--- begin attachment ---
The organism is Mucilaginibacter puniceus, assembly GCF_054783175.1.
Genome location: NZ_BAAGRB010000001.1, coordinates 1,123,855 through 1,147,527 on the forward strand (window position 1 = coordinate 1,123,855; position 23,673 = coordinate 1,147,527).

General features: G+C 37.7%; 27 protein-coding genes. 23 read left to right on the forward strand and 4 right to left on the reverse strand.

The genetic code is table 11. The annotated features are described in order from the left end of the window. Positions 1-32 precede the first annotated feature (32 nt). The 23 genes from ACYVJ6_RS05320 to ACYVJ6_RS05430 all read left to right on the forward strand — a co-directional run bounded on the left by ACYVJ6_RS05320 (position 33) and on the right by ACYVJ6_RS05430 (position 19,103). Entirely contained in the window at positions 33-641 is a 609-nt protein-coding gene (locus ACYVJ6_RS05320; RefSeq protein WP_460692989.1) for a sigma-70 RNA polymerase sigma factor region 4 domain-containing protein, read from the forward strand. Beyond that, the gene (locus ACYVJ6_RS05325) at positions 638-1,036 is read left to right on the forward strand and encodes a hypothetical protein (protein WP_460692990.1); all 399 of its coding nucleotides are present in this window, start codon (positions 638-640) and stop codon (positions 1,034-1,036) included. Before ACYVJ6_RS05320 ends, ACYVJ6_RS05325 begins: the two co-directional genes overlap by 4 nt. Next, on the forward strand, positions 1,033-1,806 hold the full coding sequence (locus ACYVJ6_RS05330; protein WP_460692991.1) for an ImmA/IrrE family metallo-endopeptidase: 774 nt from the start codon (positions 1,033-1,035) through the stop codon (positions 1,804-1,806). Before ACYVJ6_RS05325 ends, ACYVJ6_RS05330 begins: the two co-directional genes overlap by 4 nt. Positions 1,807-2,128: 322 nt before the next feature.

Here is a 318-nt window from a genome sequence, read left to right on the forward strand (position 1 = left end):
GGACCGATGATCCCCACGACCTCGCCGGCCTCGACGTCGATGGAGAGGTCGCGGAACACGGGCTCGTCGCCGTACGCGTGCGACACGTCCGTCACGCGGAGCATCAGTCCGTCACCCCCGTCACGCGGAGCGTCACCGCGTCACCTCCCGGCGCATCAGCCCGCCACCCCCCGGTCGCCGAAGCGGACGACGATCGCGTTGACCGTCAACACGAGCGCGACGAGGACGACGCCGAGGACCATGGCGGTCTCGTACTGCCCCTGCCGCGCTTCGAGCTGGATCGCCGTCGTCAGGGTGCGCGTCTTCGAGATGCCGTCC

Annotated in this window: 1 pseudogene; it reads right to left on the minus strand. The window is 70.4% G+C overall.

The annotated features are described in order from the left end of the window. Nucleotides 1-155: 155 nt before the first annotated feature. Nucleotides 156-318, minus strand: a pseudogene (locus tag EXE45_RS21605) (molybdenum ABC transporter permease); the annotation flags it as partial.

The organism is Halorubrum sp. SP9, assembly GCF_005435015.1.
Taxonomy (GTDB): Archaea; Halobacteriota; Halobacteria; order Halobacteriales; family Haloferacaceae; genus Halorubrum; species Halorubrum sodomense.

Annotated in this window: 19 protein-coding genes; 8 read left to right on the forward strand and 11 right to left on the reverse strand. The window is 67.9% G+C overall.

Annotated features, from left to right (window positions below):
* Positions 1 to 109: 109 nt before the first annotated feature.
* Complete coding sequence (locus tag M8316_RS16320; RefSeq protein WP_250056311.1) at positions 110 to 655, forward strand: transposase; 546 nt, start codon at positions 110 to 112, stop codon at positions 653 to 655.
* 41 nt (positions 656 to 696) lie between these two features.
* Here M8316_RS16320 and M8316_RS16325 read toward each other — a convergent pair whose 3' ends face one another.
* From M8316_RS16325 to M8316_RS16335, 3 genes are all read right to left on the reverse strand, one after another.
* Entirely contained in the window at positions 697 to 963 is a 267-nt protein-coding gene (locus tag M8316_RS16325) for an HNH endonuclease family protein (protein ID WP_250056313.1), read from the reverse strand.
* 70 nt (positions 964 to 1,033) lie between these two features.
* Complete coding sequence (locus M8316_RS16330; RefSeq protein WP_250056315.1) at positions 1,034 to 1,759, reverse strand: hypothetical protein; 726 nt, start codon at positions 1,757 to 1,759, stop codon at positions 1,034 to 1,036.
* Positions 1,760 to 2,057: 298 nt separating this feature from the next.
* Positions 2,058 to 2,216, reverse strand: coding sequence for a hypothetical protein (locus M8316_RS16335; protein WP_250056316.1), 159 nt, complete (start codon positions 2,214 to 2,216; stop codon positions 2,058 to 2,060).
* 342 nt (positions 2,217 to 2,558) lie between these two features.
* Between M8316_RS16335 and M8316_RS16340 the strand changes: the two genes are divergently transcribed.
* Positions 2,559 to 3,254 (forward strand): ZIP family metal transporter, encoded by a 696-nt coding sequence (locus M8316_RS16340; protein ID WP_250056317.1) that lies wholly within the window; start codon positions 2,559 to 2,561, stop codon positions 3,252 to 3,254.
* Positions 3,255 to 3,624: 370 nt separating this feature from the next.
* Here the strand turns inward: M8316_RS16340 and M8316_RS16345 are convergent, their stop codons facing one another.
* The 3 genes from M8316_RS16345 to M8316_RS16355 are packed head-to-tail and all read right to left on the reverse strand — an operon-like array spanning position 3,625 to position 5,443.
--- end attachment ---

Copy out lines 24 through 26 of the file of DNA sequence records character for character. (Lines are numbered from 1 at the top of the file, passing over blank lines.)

* Between M8316_RS16335 and M8316_RS16340 the strand changes: the two genes are divergently transcribed.
* Positions 2,559 to 3,254 (forward strand): ZIP family metal transporter, encoded by a 696-nt coding sequence (locus M8316_RS16340; protein ID WP_250056317.1) that lies wholly within the window; start codon positions 2,559 to 2,561, stop codon positions 3,252 to 3,254.
* Positions 3,255 to 3,624: 370 nt separating this feature from the next.